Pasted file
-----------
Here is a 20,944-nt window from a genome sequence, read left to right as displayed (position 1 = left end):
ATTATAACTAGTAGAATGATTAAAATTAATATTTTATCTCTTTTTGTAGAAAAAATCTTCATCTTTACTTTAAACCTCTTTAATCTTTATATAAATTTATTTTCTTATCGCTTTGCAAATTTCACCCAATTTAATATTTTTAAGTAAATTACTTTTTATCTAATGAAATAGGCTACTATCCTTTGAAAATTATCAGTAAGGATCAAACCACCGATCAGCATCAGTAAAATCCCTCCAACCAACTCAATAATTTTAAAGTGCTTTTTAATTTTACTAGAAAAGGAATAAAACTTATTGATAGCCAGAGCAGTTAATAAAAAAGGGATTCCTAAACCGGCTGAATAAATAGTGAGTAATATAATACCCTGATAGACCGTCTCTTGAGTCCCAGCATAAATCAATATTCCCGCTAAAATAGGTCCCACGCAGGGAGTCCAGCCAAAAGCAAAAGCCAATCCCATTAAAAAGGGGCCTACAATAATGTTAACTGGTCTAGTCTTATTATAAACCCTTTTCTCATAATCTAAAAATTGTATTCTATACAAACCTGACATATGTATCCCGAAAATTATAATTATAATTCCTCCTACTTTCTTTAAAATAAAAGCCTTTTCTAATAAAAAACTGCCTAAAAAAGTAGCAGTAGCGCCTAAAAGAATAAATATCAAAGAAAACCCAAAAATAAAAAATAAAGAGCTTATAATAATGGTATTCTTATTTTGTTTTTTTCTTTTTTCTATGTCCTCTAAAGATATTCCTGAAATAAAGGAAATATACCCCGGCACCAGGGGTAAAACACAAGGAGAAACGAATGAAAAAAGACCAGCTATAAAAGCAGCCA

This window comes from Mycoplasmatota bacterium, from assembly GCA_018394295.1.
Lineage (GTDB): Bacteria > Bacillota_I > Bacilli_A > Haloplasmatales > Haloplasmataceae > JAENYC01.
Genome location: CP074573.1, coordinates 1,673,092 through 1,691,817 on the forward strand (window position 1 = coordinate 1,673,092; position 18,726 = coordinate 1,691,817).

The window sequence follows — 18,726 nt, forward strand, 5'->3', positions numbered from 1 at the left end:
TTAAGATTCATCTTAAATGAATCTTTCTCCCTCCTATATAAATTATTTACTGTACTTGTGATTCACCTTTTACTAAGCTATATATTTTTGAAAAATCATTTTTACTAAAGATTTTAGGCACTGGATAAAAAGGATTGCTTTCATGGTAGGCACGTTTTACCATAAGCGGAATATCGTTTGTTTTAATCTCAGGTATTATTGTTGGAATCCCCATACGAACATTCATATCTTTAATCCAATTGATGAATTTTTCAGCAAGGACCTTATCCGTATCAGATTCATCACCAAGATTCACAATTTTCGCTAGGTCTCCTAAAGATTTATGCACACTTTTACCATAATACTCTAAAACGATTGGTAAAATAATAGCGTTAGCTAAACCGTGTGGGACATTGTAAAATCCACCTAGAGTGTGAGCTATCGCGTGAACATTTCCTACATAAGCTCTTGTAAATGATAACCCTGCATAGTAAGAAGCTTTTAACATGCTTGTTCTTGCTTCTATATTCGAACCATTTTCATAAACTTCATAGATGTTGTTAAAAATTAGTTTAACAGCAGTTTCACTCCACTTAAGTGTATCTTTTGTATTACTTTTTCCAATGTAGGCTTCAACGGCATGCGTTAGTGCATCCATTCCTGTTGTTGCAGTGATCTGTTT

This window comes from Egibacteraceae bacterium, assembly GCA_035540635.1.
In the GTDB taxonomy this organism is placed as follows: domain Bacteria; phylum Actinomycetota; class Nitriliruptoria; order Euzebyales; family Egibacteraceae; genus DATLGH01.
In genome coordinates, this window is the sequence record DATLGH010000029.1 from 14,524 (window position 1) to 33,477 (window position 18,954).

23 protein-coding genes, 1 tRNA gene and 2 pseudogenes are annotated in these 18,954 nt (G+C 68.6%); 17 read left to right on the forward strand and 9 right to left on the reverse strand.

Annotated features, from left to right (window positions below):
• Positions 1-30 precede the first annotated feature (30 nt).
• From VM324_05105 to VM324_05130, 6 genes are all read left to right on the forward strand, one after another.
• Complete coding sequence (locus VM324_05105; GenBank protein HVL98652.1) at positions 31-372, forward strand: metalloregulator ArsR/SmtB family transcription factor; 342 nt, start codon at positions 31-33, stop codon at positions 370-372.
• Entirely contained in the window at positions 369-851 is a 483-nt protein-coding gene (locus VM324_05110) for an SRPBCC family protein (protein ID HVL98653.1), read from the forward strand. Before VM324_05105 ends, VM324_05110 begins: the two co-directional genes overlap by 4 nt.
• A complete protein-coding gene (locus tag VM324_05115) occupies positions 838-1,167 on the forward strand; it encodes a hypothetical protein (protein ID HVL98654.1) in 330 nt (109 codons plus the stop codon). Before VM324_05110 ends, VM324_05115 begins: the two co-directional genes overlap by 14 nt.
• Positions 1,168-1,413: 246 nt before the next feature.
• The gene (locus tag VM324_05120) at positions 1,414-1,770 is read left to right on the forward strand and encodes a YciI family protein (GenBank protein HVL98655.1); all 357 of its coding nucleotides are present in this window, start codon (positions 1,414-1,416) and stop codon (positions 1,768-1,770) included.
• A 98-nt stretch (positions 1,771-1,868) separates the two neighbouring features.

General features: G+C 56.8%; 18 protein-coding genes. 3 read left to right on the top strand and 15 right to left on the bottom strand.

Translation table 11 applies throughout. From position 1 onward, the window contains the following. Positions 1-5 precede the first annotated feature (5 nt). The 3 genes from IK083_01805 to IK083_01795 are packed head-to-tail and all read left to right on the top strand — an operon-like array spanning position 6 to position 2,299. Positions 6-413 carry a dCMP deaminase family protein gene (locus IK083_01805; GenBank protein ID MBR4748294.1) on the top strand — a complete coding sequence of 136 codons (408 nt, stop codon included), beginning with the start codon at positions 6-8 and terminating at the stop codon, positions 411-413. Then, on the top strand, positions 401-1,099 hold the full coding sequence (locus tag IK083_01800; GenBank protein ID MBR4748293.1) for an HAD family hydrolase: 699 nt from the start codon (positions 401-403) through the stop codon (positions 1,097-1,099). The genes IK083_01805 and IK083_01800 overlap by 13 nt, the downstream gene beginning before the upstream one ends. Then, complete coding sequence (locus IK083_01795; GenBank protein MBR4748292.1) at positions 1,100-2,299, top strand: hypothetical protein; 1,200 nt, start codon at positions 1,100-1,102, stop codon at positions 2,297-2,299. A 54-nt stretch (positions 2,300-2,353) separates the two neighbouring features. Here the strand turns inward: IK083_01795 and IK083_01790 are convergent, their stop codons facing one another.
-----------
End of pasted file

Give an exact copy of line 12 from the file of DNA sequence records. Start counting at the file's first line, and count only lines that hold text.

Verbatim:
Annotated features, from left to right (window positions below):